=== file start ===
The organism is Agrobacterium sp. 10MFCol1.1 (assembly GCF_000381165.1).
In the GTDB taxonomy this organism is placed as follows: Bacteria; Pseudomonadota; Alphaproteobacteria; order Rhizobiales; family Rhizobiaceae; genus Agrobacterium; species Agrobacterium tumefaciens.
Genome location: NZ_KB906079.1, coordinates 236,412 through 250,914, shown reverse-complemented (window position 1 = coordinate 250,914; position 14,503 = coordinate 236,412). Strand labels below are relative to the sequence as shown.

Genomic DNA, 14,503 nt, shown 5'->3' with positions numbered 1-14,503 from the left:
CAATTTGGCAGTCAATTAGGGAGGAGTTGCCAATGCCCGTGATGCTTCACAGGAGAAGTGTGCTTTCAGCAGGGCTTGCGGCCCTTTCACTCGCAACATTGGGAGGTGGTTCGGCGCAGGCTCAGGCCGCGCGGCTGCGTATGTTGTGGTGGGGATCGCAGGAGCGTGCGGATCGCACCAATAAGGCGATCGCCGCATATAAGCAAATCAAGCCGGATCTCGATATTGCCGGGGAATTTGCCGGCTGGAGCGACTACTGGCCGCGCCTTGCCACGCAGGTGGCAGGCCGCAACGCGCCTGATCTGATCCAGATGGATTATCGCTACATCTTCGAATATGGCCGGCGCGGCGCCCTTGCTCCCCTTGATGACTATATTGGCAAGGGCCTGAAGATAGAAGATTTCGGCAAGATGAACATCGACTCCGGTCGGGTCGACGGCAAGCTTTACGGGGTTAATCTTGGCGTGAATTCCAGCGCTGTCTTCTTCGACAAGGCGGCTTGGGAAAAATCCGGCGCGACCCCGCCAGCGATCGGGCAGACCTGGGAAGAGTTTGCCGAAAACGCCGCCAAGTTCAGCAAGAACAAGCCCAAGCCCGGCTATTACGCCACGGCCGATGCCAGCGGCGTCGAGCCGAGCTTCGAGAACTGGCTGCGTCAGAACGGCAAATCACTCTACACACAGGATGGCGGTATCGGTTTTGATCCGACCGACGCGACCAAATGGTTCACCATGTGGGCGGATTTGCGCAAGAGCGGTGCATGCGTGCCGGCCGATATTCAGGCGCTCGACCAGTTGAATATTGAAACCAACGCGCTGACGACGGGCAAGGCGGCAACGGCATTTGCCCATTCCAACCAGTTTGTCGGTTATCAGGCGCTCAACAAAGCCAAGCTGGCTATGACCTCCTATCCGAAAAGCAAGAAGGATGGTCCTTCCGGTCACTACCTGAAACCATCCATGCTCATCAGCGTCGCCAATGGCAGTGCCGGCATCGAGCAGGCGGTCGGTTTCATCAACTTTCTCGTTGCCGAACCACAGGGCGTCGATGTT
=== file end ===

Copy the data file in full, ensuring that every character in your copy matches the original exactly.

The organism is Agrobacterium sp. 10MFCol1.1 (assembly GCF_000381165.1).
In the GTDB taxonomy this organism is placed as follows: Bacteria; Pseudomonadota; Alphaproteobacteria; order Rhizobiales; family Rhizobiaceae; genus Agrobacterium; species Agrobacterium tumefaciens.
Genome location: NZ_KB906079.1, coordinates 236,412 through 250,914, shown reverse-complemented (window position 1 = coordinate 250,914; position 14,503 = coordinate 236,412). Strand labels below are relative to the sequence as shown.

Genomic DNA, 14,503 nt, shown 5'->3' with positions numbered 1-14,503 from the left:
CAATTTGGCAGTCAATTAGGGAGGAGTTGCCAATGCCCGTGATGCTTCACAGGAGAAGTGTGCTTTCAGCAGGGCTTGCGGCCCTTTCACTCGCAACATTGGGAGGTGGTTCGGCGCAGGCTCAGGCCGCGCGGCTGCGTATGTTGTGGTGGGGATCGCAGGAGCGTGCGGATCGCACCAATAAGGCGATCGCCGCATATAAGCAAATCAAGCCGGATCTCGATATTGCCGGGGAATTTGCCGGCTGGAGCGACTACTGGCCGCGCCTTGCCACGCAGGTGGCAGGCCGCAACGCGCCTGATCTGATCCAGATGGATTATCGCTACATCTTCGAATATGGCCGGCGCGGCGCCCTTGCTCCCCTTGATGACTATATTGGCAAGGGCCTGAAGATAGAAGATTTCGGCAAGATGAACATCGACTCCGGTCGGGTCGACGGCAAGCTTTACGGGGTTAATCTTGGCGTGAATTCCAGCGCTGTCTTCTTCGACAAGGCGGCTTGGGAAAAATCCGGCGCGACCCCGCCAGCGATCGGGCAGACCTGGGAAGAGTTTGCCGAAAACGCCGCCAAGTTCAGCAAGAACAAGCCCAAGCCCGGCTATTACGCCACGGCCGATGCCAGCGGCGTCGAGCCGAGCTTCGAGAACTGGCTGCGTCAGAACGGCAAATCACTCTACACACAGGATGGCGGTATCGGTTTTGATCCGACCGACGCGACCAAATGGTTCACCATGTGGGCGGATTTGCGCAAGAGCGGTGCATGCGTGCCGGCCGATATTCAGGCGCTCGACCAGTTGAATATTGAAACCAACGCGCTGACGACGGGCAAGGCGGCAACGGCATTTGCCCATTCCAACCAGTTTGTCGGTTATCAGGCGCTCAACAAAGCCAAGCTGGCTATGACCTCCTATCCGAAAAGCAAGAAGGATGGTCCTTCCGGTCACTACCTGAAACCATCCATGCTCATCAGCGTCGCCAATGGCAGTGCCGGCATCGAGCAGGCGGTCGGTTTCATCAACTTTCTCGTTGCCGAACCACAGGGCGTCGATGTT